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Dr. Joanne Kurtzberg's Vision for Harmonization of Standards at USA Cord Blood Banks
When it comes to advancing the frontiers of diseases treated with cord blood stem cells, Dr. Joanne Kurtzberg of Duke University Medical Center is the world's leading innovator. Dr. Kurtzberg, who leads the Robertson Clinical and Translational Cell Therapy Program at Duke University, pioneered the use of allogeneic cord blood transplants for metabolic disorders such as Krabbe, Hurler, and others. Dr. Kurtzberg subsequently pioneered the use of autologous cord blood stem cells for neurological conditions such as cerebral palsy, autism, etc. Currently, Dr. Kurtzberg and her team are continuing to pursue autologous trials as well as examining the safety and efficacy of allogeneic cord blood stem cells for neurologic disorders.
In 1998, Dr. Kurtzberg established the Carolinas Cord Blood Bank, a public bank that participates in the national Be The Match® network. In addition, Dr. Kurtzberg has more experience than any other licensed US physician at treating children with autologous cord blood units from family banks around the world.
In the United States, the Food and Drug Administration (FDA) regulates both public and private/family cord blood banks. All public and private cord blood banks are required to register with this federal agency. The FDA conducts sporadic mandatory facility inspections for all registered cord blood banks to confirm that proper practices are being upheld and to ensure compliance with federal regulatory requirements.
However, the FDA imposes an additional regulatory requirement on public cord blood banks that is not required of private cord blood banks: Since 2009, public cord blood banks are required to submit a Biologics License Application (BLA) to the FDA; the BLA is equivalent to the licensing of pharmaceutical companies that manufacture drugs. To date, only 6 public cord blood banks have received FDA licensure, including the Carolinas Cord Blood Bank which Dr. Kurtzberg directs at Duke.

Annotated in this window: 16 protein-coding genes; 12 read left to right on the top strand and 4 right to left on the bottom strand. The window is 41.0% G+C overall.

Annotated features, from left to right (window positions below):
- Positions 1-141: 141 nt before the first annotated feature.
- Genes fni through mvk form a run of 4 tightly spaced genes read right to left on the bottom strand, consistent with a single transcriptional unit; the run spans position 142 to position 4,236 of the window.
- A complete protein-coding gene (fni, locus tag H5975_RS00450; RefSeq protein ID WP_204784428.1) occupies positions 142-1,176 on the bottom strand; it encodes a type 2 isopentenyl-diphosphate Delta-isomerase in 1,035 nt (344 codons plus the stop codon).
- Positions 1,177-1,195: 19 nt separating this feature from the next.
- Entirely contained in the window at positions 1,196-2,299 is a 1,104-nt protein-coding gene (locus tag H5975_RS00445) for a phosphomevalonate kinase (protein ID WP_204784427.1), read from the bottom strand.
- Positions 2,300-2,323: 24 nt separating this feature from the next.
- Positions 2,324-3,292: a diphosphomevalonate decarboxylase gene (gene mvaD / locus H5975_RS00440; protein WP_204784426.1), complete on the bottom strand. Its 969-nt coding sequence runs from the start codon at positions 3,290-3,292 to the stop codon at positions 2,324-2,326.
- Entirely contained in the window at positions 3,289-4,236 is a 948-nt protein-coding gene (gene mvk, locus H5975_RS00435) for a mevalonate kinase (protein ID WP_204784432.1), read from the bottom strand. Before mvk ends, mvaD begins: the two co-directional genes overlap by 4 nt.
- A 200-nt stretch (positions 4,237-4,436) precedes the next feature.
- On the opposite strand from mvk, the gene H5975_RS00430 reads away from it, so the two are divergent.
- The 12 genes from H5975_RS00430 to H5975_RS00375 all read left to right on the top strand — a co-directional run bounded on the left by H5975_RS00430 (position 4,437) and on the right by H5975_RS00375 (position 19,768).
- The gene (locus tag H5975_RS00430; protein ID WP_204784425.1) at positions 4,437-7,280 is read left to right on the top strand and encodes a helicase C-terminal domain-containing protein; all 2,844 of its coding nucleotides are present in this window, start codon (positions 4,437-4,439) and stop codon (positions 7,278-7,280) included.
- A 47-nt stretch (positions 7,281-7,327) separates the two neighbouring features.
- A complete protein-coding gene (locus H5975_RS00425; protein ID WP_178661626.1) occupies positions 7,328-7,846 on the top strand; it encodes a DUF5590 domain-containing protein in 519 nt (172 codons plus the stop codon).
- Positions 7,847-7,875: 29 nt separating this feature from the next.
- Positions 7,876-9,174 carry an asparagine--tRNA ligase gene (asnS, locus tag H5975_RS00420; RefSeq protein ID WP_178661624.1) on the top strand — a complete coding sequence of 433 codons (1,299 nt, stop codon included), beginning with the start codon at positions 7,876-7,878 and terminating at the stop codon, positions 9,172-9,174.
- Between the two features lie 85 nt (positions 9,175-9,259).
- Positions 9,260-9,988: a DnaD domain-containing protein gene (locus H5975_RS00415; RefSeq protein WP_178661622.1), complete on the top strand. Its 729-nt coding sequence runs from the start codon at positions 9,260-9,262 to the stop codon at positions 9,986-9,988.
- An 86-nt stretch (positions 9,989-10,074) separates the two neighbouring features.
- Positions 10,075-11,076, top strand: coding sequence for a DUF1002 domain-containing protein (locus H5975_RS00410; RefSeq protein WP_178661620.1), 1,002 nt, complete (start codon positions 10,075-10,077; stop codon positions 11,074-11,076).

The BLA regulations were developed for drugs, not cells or biologics. This creates several problems where the regulations do not make sense for cells. One example of this would be the requirement to place an expiration date on the cord blood unit. As the expiration date is not known and as it is known that cord blood units, properly stored, for over 2 decades have resulted in successful engraftment, the requirement to set an expiration date is problematic. This has been ‘solved’ by requiring banks to perform annual stability testing which is labor intensive, expensive and relies on the use of banked cord blood units that could otherwise potentially be used by patients.
On an encouraging note, one year ago, the directors of the 5 public banks who had been granted a BLA and representatives from the NMDP met with members of the the Center for Biologics (CBER) from the FDA to discuss some of the challenges associated with the BLA process for public cord blood banks. A meaningful and productive exchange of information and ideas occurred. There was a follow-on telephone call a few weeks ago with the now 6 licensed banks during which the FDA provided additional information and follow-up of questions that were raised in the in-person meeting one year ago. The FDA provided meaningful and useful advise during this telecon.
To directly address your question, the current regulations for BLA for publically dosed cord blood units, focuses on aspects of manufacturing that do not directly impact the quality of the cord blood unit. Thus, more focused cell-specific regulations would be better.